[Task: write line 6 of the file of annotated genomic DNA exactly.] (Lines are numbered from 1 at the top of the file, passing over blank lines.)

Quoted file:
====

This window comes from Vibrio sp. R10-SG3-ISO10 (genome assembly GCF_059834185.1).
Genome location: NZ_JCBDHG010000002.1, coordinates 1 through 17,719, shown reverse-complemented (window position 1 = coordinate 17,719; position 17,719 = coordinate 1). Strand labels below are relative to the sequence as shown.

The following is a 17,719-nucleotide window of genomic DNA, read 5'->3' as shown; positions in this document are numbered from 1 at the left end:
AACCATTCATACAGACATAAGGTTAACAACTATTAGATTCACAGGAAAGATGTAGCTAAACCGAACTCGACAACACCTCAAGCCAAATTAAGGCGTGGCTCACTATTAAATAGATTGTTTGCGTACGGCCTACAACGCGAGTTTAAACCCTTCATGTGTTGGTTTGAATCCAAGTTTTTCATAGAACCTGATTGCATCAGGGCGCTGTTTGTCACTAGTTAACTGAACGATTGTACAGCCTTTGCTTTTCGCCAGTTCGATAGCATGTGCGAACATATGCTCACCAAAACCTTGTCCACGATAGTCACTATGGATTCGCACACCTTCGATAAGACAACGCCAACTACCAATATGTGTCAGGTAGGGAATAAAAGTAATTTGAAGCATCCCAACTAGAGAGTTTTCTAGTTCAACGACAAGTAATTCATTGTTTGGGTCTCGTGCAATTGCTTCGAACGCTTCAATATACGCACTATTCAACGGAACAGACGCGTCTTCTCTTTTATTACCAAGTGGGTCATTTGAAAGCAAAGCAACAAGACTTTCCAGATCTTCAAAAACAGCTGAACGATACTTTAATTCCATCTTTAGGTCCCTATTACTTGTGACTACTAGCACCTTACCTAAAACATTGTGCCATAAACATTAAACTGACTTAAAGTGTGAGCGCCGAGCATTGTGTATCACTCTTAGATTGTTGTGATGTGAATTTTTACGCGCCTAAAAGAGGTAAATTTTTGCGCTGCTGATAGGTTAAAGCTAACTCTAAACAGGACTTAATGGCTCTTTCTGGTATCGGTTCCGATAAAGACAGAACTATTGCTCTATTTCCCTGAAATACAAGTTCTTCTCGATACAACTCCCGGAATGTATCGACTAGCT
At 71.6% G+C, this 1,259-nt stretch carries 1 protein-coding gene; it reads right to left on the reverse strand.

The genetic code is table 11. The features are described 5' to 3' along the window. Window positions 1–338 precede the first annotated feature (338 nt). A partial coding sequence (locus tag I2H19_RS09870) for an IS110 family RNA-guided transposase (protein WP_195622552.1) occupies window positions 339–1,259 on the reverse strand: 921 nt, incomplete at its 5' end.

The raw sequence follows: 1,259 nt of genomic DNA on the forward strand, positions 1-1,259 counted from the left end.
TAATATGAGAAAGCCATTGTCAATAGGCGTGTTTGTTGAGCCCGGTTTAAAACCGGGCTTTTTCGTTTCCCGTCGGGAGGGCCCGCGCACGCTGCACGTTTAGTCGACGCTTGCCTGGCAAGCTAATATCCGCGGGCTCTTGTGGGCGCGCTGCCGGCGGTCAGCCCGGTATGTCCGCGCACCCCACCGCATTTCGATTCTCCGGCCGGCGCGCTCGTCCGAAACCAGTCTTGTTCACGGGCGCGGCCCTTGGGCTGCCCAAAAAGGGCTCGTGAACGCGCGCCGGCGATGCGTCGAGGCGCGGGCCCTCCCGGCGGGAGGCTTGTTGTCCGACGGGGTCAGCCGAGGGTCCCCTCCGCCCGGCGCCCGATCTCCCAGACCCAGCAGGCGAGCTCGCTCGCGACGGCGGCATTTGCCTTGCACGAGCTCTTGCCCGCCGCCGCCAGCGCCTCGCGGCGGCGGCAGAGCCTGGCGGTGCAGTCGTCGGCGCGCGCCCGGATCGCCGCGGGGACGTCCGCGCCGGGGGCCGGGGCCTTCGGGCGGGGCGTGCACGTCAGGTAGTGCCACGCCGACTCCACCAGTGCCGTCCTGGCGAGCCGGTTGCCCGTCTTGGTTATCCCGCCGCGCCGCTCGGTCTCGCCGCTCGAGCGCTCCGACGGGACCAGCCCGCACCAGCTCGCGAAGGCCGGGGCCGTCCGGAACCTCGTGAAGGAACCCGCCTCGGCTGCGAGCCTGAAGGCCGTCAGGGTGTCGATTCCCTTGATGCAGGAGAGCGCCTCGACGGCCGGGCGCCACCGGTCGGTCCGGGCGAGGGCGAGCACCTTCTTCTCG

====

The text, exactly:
The genetic code is table 11. The features are described 5' to 3' along the window. Window positions 1–338 precede the first annotated feature (338 nt). A partial coding sequence (locus tag I2H19_RS09870) for an IS110 family RNA-guided transposase (protein WP_195622552.1) occupies window positions 339–1,259 on the reverse strand: 921 nt, incomplete at its 5' end.